Physical Presence Bright-line Nexus Standard Rejected for Income Tax
On October 12, 2006, the New Jersey Supreme Court issued a per curiam opinion affirming a lower court decision that held that the Commerce Clause “substantial presence” test did not require a physical presence for purposes of the state’s Corporation Business Tax (corporate income tax). Lanco, Inc. v. Director, Div. of Taxation, Docket No. A-89-05 (N.J. October 12, 2006).
At issue was whether New Jersey could constitutionally subject a foreign corporation to the Corporation Business Tax when the corporation had no physical presence in New Jersey but derived income through licensing agreements with a company conducting retail operations in the state.
Lanco, Inc. (“Lanco”) licensed intellectual property, consisting principally of trademarks, trade names, and service marks, to Lane Bryant, a clothing retailer. Lanco had no real or personal property or personnel in the state. The Tax Court held that the lack of physical presence in the state constitutionally precluded New Jersey from imposing its income tax on Lanco. On appeal, the New Jersey Superior Court (Appellate Division) held in Lanco, Inc. v. Director, Div. of Taxation, 879 A.2d 1234 (N.J. Super. 2005) that the physical presence requirement applicable to sales and use taxes as laid down by the U.S. Supreme Court in Quill Corp. v. North Dakota, 504 U.S. 298, 112 S. Ct. 1904 (1992) did not apply to income taxes and reversed the Tax Court.
In affirming the Superior Court decision, the Supreme Court noted that a split of authority had developed regarding whether Quill was limited to sales and use taxes but believed that the better interpretation of Quill was the one adopted by those states that have limited the U.S. Supreme Court’s holding to sales and use taxes. Consequently, the New Jersey Supreme Court affirmed that New Jersey could constitutionally apply the Corporation Business Tax to a taxpayer without physical presence in New Jersey.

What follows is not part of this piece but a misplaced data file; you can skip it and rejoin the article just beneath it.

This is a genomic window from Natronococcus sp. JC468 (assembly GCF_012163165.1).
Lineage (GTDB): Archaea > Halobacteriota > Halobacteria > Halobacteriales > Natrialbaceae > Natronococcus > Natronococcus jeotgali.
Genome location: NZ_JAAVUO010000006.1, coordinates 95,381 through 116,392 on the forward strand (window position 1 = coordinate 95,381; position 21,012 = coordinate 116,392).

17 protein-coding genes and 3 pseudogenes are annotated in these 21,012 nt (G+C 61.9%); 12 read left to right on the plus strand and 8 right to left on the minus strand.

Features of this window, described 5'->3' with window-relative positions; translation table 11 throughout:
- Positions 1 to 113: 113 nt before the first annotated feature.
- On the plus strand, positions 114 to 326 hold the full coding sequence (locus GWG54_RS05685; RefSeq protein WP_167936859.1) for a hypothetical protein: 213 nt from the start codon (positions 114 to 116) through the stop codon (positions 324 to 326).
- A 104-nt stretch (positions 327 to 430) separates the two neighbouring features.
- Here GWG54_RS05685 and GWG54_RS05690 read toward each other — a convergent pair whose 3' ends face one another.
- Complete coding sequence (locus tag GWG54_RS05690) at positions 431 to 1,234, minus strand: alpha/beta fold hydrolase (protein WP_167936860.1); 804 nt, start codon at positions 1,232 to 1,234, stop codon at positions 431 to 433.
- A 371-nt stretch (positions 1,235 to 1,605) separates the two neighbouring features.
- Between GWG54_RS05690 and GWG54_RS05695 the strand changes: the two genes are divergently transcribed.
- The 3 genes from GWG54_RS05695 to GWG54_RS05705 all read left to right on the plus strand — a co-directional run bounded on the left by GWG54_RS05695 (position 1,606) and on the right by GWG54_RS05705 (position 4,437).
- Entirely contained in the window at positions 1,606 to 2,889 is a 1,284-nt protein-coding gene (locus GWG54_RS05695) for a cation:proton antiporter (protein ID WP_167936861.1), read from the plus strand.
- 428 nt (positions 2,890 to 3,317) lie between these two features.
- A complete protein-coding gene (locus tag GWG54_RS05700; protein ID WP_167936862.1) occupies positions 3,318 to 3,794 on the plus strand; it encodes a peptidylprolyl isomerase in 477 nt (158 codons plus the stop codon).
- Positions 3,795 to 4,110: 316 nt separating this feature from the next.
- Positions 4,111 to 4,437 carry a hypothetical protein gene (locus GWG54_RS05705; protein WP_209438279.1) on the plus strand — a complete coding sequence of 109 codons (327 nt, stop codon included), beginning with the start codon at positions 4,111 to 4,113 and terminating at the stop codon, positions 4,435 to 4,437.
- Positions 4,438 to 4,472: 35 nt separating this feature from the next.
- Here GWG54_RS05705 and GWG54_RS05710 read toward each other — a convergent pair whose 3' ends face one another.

New Jersey is the second state whose highest court has sanctioned an economic nexus approach to taxing corporations without physical presence. South Carolina was the first with its Supreme Court decision in Geoffrey, Inc. v. South Carolina Tax Comm’n, 437 S.E 2d 13 (S.C. 1993). A number of state lower courts have also ruled on this issue, and it was to these decisions that the New Jersey Supreme Court was referring when it noted that there was a split of authority on the issue of physical presence for income tax nexus.
Lanco has 90 days from the New Jersey’s Supreme Court’s decision to file a petition for certiorari with the U.S. Supreme Court.